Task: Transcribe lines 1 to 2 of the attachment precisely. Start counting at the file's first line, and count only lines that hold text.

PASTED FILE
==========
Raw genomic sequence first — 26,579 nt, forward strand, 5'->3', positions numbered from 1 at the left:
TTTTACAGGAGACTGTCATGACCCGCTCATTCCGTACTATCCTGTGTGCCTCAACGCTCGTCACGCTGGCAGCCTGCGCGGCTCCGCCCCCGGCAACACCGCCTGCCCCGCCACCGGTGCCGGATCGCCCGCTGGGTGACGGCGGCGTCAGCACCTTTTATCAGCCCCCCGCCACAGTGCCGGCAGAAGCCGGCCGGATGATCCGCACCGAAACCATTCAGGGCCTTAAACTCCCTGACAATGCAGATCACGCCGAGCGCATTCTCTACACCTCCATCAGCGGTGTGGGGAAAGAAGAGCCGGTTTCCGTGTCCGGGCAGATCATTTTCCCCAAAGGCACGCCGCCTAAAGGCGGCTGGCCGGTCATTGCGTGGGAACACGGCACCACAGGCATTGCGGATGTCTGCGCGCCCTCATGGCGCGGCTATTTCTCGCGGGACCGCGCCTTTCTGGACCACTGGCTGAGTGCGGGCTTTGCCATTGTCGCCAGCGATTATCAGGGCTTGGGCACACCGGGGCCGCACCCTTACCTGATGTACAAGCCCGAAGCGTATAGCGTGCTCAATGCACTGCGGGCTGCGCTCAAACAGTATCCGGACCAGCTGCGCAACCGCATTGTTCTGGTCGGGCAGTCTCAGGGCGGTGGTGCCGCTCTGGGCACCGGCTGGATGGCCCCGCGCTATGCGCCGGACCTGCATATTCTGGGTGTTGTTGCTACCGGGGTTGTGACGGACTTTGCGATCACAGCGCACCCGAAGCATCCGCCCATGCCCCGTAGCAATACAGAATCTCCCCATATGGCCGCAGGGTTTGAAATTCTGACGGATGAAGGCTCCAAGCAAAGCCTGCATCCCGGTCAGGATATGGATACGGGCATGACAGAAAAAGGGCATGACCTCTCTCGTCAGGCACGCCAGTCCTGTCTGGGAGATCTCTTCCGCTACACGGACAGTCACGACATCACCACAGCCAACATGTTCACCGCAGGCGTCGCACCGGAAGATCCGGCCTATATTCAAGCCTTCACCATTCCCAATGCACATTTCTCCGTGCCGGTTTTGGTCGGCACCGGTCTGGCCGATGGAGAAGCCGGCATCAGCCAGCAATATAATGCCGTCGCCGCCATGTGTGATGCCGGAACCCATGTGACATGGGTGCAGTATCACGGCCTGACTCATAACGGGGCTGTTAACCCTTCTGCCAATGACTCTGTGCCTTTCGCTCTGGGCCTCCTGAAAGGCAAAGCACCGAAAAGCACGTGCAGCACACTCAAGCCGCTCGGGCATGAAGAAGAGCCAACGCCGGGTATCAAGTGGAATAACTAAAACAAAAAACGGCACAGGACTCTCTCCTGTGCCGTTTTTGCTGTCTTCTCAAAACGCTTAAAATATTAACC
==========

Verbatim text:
Raw genomic sequence first — 26,579 nt, forward strand, 5'->3', positions numbered from 1 at the left:
TTTTACAGGAGACTGTCATGACCCGCTCATTCCGTACTATCCTGTGTGCCTCAACGCTCGTCACGCTGGCAGCCTGCGCGGCTCCGCCCCCGGCAACACCGCCTGCCCCGCCACCGGTGCCGGATCGCCCGCTGGGTGACGGCGGCGTCAGCACCTTTTATCAGCCCCCCGCCACAGTGCCGGCAGAAGCCGGCCGGATGATCCGCACCGAAACCATTCAGGGCCTTAAACTCCCTGACAATGCAGATCACGCCGAGCGCATTCTCTACACCTCCATCAGCGGTGTGGGGAAAGAAGAGCCGGTTTCCGTGTCCGGGCAGATCATTTTCCCCAAAGGCACGCCGCCTAAAGGCGGCTGGCCGGTCATTGCGTGGGAACACGGCACCACAGGCATTGCGGATGTCTGCGCGCCCTCATGGCGCGGCTATTTCTCGCGGGACCGCGCCTTTCTGGACCACTGGCTGAGTGCGGGCTTTGCCATTGTCGCCAGCGATTATCAGGGCTTGGGCACACCGGGGCCGCACCCTTACCTGATGTACAAGCCCGAAGCGTATAGCGTGCTCAATGCACTGCGGGCTGCGCTCAAACAGTATCCGGACCAGCTGCGCAACCGCATTGTTCTGGTCGGGCAGTCTCAGGGCGGTGGTGCCGCTCTGGGCACCGGCTGGATGGCCCCGCGCTATGCGCCGGACCTGCATATTCTGGGTGTTGTTGCTACCGGGGTTGTGACGGACTTTGCGATCACAGCGCACCCGAAGCATCCGCCCATGCCCCGTAGCAATACAGAATCTCCCCATATGGCCGCAGGGTTTGAAATTCTGACGGATGAAGGCTCCAAGCAAAGCCTGCATCCCGGTCAGGATATGGATACGGGCATGACAGAAAAAGGGCATGACCTCTCTCGTCAGGCACGCCAGTCCTGTCTGGGAGATCTCTTCCGCTACACGGACAGTCACGACATCACCACAGCCAACATGTTCACCGCAGGCGTCGCACCGGAAGATCCGGCCTATATTCAAGCCTTCACCATTCCCAATGCACATTTCTCCGTGCCGGTTTTGGTCGGCACCGGTCTGGCCGATGGAGAAGCCGGCATCAGCCAGCAATATAATGCCGTCGCCGCCATGTGTGATGCCGGAACCCATGTGACATGGGTGCAGTATCACGGCCTGACTCATAACGGGGCTGTTAACCCTTCTGCCAATGACTCTGTGCCTTTCGCTCTGGGCCTCCTGAAAGGCAAAGCACCGAAAAGCACGTGCAGCACACTCAAGCCGCTCGGGCATGAAGAAGAGCCAACGCCGGGTATCAAGTGGAATAACTAAAACAAAAAACGGCACAGGACTCTCTCCTGTGCCGTTTTTGCTGTCTTCTCAAAACGCTTAAAATATTAACC